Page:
Telegraph, Pony Express and John Wanamaker

Rabi Daniel Lapin states that the Jews had a sense of holiness in their personal business transactions. They were instructed to conduct their affairs in “the fear of the Lord.” Today the Christian and, in fact, all in the marketplace could benefit with this approach. The truth is I will not prosper in business if I am not honest. If I am not asking a fair market price for a product or service that has integrity, I might make one or two sales but I will not be in business for long. My customers will realize my lack of integrity and go elsewhere, and tell their friends to do likewise.

Society criticizes business for making a profit. But if there were no profit there would be no jobs to employ people. No margin (profit)…no mission! Businesses that make a profit pay employees, reward the owners risk and in many cases “give back” to the community in many charitable ways. But even the term “give back” implies that it was taken…that it was wrong to take a profit. We don’t seek to take advantage of others; rather we want to help them prosper. When the telegraph was introduced to replace the pony express this was considered a good thing. A new technology made it better for all.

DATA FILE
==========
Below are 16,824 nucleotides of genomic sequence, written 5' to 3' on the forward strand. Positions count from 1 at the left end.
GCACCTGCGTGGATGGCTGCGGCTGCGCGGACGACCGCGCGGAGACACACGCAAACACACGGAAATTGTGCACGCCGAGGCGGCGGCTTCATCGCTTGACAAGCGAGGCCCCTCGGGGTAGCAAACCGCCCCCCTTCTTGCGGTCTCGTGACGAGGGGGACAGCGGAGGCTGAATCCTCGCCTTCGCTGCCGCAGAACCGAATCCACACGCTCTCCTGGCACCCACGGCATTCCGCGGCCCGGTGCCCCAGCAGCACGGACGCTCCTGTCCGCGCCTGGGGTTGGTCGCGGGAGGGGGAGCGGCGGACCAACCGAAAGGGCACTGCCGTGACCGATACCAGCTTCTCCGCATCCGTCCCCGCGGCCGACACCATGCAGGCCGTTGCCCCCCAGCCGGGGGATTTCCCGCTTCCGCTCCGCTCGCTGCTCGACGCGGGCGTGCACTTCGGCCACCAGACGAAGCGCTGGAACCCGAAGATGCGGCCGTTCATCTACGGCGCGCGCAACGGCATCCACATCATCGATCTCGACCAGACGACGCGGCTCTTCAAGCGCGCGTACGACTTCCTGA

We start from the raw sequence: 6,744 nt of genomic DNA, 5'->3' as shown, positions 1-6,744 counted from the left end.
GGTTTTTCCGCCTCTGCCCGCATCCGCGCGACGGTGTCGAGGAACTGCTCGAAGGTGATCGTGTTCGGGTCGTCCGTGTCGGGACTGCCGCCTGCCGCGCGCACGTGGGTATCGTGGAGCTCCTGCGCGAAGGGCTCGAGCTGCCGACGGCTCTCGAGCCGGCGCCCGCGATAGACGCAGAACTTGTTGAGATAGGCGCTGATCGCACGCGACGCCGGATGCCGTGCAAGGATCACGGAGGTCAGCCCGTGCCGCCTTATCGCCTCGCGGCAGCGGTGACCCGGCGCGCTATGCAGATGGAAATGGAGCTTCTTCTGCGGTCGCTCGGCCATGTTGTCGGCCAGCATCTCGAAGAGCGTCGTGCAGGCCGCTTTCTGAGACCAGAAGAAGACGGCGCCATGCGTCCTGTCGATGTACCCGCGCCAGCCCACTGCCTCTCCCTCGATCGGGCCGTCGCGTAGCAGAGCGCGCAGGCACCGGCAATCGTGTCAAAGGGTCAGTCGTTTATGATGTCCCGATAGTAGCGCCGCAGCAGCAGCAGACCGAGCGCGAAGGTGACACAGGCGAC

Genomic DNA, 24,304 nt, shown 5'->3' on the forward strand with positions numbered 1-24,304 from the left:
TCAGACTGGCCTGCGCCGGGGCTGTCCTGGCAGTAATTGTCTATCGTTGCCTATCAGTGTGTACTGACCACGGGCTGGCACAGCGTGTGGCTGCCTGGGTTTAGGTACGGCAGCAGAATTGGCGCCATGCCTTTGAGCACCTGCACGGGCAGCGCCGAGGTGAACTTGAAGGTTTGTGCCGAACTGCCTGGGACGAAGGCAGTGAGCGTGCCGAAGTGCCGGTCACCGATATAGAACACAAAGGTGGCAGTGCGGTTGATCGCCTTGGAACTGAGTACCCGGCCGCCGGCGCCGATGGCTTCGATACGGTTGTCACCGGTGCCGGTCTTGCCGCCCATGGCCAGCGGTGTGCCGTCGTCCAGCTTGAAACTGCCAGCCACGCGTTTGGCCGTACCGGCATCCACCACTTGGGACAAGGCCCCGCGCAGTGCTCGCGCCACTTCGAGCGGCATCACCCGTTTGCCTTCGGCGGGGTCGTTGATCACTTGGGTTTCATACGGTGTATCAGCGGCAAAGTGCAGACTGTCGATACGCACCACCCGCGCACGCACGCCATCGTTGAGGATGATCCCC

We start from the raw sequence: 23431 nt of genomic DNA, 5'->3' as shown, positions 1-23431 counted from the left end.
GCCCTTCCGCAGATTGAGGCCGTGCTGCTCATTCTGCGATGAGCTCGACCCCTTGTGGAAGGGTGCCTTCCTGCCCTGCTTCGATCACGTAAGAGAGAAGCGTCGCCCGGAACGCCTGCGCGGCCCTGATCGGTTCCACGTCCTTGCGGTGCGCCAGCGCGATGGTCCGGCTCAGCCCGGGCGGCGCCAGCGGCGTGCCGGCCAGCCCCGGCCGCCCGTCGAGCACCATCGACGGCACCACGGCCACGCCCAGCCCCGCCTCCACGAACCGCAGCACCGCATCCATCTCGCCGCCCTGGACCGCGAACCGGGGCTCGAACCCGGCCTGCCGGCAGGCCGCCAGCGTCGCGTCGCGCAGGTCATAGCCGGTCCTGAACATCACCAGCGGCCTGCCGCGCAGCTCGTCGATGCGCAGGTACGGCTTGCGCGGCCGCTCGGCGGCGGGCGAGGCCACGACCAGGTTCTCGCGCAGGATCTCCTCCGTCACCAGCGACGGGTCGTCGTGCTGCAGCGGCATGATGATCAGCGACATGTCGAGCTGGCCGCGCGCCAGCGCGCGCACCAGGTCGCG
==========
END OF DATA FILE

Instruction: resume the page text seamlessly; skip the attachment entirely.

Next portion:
Retailer John Wanamaker was a great example of making things better for all. Darren Shearer writes….“He is considered the “Father of Modern Advertising.” He once was asked, “To what, Mr. Wanamaker, do you attribute your great success?” Wanamaker replied, “To thinking, toiling, trying, and trusting in God.” 

Among his many innovations, he opened the world’s first major department store. He introduced price tags to the retail economy because he didn’t want people to worry about whether or not they were getting fair prices while they shopped. In addition, he started the first mail-order catalog and was the first to run a large advertisement in a newspaper.

Committed to taking care of his people as a reflection of the character of Jesus, Wanamaker was a pioneer in employee benefits programs. Long before these programs were considered standard in corporate employment, his company offered its employees access to the John Wanamaker Commercial Institute, free medical care, recreational facilities, profit-sharing plans, and pensions.”*

John Wanamaker not only planned for his future but he used his profits to plan for the future of his employees.

*May 3, 2015 Written by Darren Shearer

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